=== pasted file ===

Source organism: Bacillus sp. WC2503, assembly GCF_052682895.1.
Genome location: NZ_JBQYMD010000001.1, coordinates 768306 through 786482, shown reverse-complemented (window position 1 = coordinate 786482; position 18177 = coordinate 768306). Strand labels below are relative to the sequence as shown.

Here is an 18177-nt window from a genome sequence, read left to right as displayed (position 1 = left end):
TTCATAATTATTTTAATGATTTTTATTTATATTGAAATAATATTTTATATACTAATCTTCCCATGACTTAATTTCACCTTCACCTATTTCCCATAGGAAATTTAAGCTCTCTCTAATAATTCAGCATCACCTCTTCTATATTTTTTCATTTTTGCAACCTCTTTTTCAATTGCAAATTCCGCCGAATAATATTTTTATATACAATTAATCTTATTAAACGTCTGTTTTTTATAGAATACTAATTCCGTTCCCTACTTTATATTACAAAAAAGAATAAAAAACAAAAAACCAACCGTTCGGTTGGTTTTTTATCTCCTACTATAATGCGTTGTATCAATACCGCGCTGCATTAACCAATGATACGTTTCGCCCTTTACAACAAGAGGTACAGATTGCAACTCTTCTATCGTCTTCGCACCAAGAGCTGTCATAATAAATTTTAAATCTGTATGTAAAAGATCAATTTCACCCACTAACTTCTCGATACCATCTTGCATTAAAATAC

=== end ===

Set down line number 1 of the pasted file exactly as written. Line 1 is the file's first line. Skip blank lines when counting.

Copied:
Source organism: Bacillus sp. WC2503, assembly GCF_052682895.1.